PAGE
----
News

EasyJet flew more than 60 million passengers last year as more Britons spent Christmas overseas.

Aer Lingus losses increase to Ir 188m pounds: Exceptional costs include loss on GPA stake

LOSSES at Aer Lingus, the crisis-hit Irish state airline, rose to Ir pounds 188m ( pounds 182.5) after exceptional costs in the year to March, from pounds Ir11.7m the previous year.

USAir warns losses are likely again this year: BA ally rejects reported profit forecast

USAIR, which launched a TV advertising blitz this week heralding its new alliance with British Airways, was yesterday forced to warn investors that it is likely to lose money again this year.

How success turned into disaster

IN THE END it was the only deal in town. Faced with a stark choice between losing control of the business he founded or witnessing its complete demise, Tony Ryan decided to salvage at least something from the wreckage.

MacGregor refuses 'moral fitness' probe of BA: Secretary of State warns Ireland against giving fresh state aid to Aer Lingus

JOHN MACGREGOR, Secretary of State for Transport, yesterday ruled out an investigation of British Airways by UK aviation authorities in the wake of the Virgin dirty tricks affair.

Banks set low target for GPA refinancing: Raising only half planned equity will trigger rescue package

GPA GROUP, the financially stretched aircraft leasing company, needs backing from investors for only half its planned dollars 200m equity issue to trigger its long-delayed refinancing.

Reynolds to rescue GPA restructuring with pounds 15m: Government steps in to assist dollars 5.5BN debt refinancing

THE IRISH government has come to the rescue of GPA, the debt-burdened aircraft leasing group, with a pounds 15m capital injection.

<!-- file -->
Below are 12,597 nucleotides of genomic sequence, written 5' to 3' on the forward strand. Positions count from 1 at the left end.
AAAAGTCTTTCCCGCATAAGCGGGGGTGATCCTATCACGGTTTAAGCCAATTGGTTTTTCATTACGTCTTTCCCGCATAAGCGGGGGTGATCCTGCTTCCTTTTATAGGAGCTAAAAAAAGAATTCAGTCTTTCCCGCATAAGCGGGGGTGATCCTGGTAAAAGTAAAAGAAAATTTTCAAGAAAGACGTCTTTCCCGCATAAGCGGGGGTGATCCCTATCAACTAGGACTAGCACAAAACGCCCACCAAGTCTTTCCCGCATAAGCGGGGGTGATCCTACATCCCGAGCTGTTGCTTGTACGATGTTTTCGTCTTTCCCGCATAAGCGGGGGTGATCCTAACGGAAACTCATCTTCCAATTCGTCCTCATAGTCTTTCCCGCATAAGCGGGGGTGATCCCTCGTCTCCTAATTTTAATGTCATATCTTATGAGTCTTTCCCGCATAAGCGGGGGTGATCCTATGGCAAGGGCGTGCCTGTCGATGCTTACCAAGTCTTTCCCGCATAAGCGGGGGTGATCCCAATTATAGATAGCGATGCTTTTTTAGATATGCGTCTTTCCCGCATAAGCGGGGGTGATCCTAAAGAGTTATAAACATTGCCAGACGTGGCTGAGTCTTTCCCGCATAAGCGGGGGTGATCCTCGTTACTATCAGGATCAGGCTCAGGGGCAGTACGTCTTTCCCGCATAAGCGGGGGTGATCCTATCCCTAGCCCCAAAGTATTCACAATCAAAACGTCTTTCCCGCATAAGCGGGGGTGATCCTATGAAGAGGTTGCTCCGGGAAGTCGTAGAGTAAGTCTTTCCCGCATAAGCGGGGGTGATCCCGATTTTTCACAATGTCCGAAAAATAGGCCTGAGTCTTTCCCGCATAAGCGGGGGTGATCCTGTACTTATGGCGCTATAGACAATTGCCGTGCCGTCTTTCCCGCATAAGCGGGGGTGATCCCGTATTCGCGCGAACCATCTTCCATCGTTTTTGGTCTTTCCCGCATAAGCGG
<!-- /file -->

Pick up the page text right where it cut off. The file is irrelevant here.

Aer Lingus faces more resignations

DUBLIN - Further high-level departures at Aer Lingus, the Irish state airline, may follow the resignation of the chief executive, Cathal Mullan, writes Alan Murdoch.

Aer Lingus chief quits

CATHAL MULLAN, the chief executive of Ireland's troubled Aer Lingus national airline, resigned last night.

Aer Lingus cries help

AER Lingus, the Irish state airline buffeted by the international recession and weighed down by debt, has turned to the government with an urgent call for cash.

Passenger jet in radio rescue

An injured climber was rescued from the slopes of Mount Snowdon in north Wales yesterday after his radio distress call was picked up by an Aer Lingus jet flying from London to Dublin.

BOOKS / In the Kalahari with Nelson and his mate: Natasha Walter meets Norman Rush, whose amazing first novel has won this year's Irish Times / Aer Lingus Fiction Award

IT wouldn't cross your mind, talking to him, that Norman Rush has just written a masterpiece. He hasn't worked up the personality tie-in; he hasn't transformed himself into a literary type. You'll never see him in a Vanity Fair photo-gallery next to Susan Sontag, Harold Brodkey and Jay McInerny. So while his novel, Mating (Jonathan Cape pounds 14.99), is thrustingly experimental, with an insistent and dazzling style, Norman Rush is a quiet and uncharismatic man with a neatly clipped beard, who displays very old-fashioned manners with respect to car doors and the outside edges of pavements.